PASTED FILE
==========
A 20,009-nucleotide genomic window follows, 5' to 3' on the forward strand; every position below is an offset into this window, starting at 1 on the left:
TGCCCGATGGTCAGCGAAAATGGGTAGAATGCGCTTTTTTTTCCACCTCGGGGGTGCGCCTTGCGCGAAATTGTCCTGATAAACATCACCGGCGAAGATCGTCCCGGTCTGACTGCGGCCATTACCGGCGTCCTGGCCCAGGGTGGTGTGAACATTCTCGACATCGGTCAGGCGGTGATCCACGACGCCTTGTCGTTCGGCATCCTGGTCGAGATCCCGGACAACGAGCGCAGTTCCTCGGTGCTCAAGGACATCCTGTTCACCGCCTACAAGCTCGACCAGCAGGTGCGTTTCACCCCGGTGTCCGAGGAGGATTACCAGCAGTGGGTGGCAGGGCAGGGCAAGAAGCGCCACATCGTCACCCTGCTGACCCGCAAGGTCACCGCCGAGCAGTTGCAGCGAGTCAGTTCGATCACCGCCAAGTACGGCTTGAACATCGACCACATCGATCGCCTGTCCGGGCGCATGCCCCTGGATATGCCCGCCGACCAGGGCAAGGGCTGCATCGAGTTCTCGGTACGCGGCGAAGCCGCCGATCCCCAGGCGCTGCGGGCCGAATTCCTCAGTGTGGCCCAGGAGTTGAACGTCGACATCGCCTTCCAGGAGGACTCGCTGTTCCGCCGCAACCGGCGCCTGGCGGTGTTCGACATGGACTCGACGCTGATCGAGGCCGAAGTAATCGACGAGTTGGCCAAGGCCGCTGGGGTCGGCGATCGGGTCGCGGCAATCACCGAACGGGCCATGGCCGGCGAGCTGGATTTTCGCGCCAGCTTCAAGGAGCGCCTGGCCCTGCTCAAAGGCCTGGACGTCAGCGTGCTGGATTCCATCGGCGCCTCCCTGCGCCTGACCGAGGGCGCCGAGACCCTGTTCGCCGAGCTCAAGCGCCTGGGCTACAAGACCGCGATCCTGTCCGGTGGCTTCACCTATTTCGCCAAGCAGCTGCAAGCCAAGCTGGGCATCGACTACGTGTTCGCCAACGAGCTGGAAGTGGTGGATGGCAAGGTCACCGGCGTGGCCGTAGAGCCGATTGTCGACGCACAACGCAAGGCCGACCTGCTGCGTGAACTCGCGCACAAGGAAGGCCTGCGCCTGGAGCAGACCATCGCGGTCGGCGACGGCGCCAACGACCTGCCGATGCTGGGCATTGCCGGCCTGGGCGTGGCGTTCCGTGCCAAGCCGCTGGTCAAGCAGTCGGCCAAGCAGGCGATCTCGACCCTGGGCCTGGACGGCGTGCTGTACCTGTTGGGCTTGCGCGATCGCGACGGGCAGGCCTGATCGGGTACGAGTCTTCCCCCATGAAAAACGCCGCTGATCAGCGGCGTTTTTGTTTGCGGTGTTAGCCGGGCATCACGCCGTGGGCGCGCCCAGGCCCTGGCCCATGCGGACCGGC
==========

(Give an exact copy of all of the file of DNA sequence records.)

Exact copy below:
A 20,009-nucleotide genomic window follows, 5' to 3' on the forward strand; every position below is an offset into this window, starting at 1 on the left:
TGCCCGATGGTCAGCGAAAATGGGTAGAATGCGCTTTTTTTTCCACCTCGGGGGTGCGCCTTGCGCGAAATTGTCCTGATAAACATCACCGGCGAAGATCGTCCCGGTCTGACTGCGGCCATTACCGGCGTCCTGGCCCAGGGTGGTGTGAACATTCTCGACATCGGTCAGGCGGTGATCCACGACGCCTTGTCGTTCGGCATCCTGGTCGAGATCCCGGACAACGAGCGCAGTTCCTCGGTGCTCAAGGACATCCTGTTCACCGCCTACAAGCTCGACCAGCAGGTGCGTTTCACCCCGGTGTCCGAGGAGGATTACCAGCAGTGGGTGGCAGGGCAGGGCAAGAAGCGCCACATCGTCACCCTGCTGACCCGCAAGGTCACCGCCGAGCAGTTGCAGCGAGTCAGTTCGATCACCGCCAAGTACGGCTTGAACATCGACCACATCGATCGCCTGTCCGGGCGCATGCCCCTGGATATGCCCGCCGACCAGGGCAAGGGCTGCATCGAGTTCTCGGTACGCGGCGAAGCCGCCGATCCCCAGGCGCTGCGGGCCGAATTCCTCAGTGTGGCCCAGGAGTTGAACGTCGACATCGCCTTCCAGGAGGACTCGCTGTTCCGCCGCAACCGGCGCCTGGCGGTGTTCGACATGGACTCGACGCTGATCGAGGCCGAAGTAATCGACGAGTTGGCCAAGGCCGCTGGGGTCGGCGATCGGGTCGCGGCAATCACCGAACGGGCCATGGCCGGCGAGCTGGATTTTCGCGCCAGCTTCAAGGAGCGCCTGGCCCTGCTCAAAGGCCTGGACGTCAGCGTGCTGGATTCCATCGGCGCCTCCCTGCGCCTGACCGAGGGCGCCGAGACCCTGTTCGCCGAGCTCAAGCGCCTGGGCTACAAGACCGCGATCCTGTCCGGTGGCTTCACCTATTTCGCCAAGCAGCTGCAAGCCAAGCTGGGCATCGACTACGTGTTCGCCAACGAGCTGGAAGTGGTGGATGGCAAGGTCACCGGCGTGGCCGTAGAGCCGATTGTCGACGCACAACGCAAGGCCGACCTGCTGCGTGAACTCGCGCACAAGGAAGGCCTGCGCCTGGAGCAGACCATCGCGGTCGGCGACGGCGCCAACGACCTGCCGATGCTGGGCATTGCCGGCCTGGGCGTGGCGTTCCGTGCCAAGCCGCTGGTCAAGCAGTCGGCCAAGCAGGCGATCTCGACCCTGGGCCTGGACGGCGTGCTGTACCTGTTGGGCTTGCGCGATCGCGACGGGCAGGCCTGATCGGGTACGAGTCTTCCCCCATGAAAAACGCCGCTGATCAGCGGCGTTTTTGTTTGCGGTGTTAGCCGGGCATCACGCCGTGGGCGCGCCCAGGCCCTGGCCCATGCGGACCGGC